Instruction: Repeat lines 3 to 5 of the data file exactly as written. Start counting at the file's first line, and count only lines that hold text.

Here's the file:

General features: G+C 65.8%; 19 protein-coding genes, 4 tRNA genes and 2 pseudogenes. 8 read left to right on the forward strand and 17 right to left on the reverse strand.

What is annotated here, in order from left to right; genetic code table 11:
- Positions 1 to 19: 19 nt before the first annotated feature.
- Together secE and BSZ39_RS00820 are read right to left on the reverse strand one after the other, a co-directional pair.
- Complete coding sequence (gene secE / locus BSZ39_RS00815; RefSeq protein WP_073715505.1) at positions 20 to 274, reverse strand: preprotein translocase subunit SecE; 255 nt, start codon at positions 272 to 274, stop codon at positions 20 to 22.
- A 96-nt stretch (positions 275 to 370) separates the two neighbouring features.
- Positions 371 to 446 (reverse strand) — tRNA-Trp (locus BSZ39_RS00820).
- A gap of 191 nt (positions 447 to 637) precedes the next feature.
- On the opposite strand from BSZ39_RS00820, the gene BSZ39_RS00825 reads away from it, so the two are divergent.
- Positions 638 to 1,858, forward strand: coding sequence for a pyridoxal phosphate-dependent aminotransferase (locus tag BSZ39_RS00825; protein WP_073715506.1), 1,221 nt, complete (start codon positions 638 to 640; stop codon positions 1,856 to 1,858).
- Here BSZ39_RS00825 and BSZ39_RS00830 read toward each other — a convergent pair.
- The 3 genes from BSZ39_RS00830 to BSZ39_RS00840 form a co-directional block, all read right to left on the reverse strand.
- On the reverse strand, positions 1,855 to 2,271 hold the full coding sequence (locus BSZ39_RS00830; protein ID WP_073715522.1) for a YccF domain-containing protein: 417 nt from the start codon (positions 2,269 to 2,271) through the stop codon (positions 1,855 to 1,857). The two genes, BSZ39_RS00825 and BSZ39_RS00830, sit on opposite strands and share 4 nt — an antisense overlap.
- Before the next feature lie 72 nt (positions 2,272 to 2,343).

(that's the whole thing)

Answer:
- Positions 1 to 19: 19 nt before the first annotated feature.
- Together secE and BSZ39_RS00820 are read right to left on the reverse strand one after the other, a co-directional pair.
- Complete coding sequence (gene secE / locus BSZ39_RS00815; RefSeq protein WP_073715505.1) at positions 20 to 274, reverse strand: preprotein translocase subunit SecE; 255 nt, start codon at positions 272 to 274, stop codon at positions 20 to 22.